• Migraine
  • Irritable bowel syndrome (IBS)
  • Osteoarthritis (OA)
  • Vulvodynia
  • Temporomandibular joint disorder (TMJ)
  • Fibromyalgia

Together, those six conditions affect more than 150 million Americans.

The UK NHS says that “Almost half the adult population is living with chronic pain,” the Daily Mail reports. A major new review suggests that around 28 million adults in the UK are affected by some type of chronic pain (pain that lasts for more than three months).

The researchers used data from 19 studies that included almost 140,000 adults. They extrapolated the results to come up with the estimate that around 43% of people in the UK experience chronic pain. More adults aged 75 or over (62%) experienced pain than those aged 18 to 25 (14.3%). Some of these chronic pain conditions include –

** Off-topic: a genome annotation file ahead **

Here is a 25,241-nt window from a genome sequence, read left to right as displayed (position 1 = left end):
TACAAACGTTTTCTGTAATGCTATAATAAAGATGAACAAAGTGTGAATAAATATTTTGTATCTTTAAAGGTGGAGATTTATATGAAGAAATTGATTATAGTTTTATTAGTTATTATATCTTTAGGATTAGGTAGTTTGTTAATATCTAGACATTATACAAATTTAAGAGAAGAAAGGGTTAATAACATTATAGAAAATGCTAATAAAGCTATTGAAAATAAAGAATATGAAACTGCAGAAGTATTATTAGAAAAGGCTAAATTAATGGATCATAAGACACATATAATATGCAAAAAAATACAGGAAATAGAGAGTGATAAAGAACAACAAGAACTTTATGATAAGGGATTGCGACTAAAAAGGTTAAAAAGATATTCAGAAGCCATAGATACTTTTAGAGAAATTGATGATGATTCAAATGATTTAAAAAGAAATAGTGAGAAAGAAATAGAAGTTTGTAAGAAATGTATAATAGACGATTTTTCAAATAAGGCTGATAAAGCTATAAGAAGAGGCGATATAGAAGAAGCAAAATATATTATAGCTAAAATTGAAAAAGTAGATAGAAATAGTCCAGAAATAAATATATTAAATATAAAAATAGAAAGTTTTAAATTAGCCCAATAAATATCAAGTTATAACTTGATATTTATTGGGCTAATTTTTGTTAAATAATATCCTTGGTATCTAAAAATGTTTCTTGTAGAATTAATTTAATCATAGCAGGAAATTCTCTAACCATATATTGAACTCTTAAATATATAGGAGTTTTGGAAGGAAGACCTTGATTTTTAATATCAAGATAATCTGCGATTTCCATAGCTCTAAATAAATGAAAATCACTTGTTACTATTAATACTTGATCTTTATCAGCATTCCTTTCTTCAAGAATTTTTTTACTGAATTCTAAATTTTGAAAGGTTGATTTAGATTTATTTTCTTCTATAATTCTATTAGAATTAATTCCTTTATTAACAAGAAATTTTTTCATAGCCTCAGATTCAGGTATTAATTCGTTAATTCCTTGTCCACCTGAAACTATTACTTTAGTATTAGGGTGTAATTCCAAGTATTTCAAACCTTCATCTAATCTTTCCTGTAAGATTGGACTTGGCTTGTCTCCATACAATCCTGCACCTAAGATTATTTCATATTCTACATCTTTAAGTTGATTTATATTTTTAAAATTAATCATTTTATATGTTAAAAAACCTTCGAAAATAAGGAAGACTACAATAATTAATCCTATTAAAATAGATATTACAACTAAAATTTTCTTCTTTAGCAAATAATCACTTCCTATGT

• Low back pain.
  • Arthritis, especially osteoarthritis.
  • Headache.
  • Multiple sclerosis.
  • Fibromyalgia.
  • Shingles.
  • Nerve damage (neuropathy)
  • Cancer Pain

The British Journal of Anesthesia say that “Chronic pain is a common, complex, and distressing problem, which has a significant impact on society and individuals. It commonly presents as a result of an injury or a disease; however, it is a separate condition in its own right, not merely an accompanying symptom of other ailments. Chronic pain, therefore, has both its own taxonomy and medical definition.”

The population that has the highest prevalence is among women (21.7%), non-Hispanic white adults (23.6%), and those aged 65 and over (30.8%). High impact chronic pain was highest among women (8.5%) and those aged 65 and over (11.8%).

According to Pathways The Country rankings of chronic pain by the number of people affected is –

China – 501 million 39.92% of the population

India – 174 million 13% of the population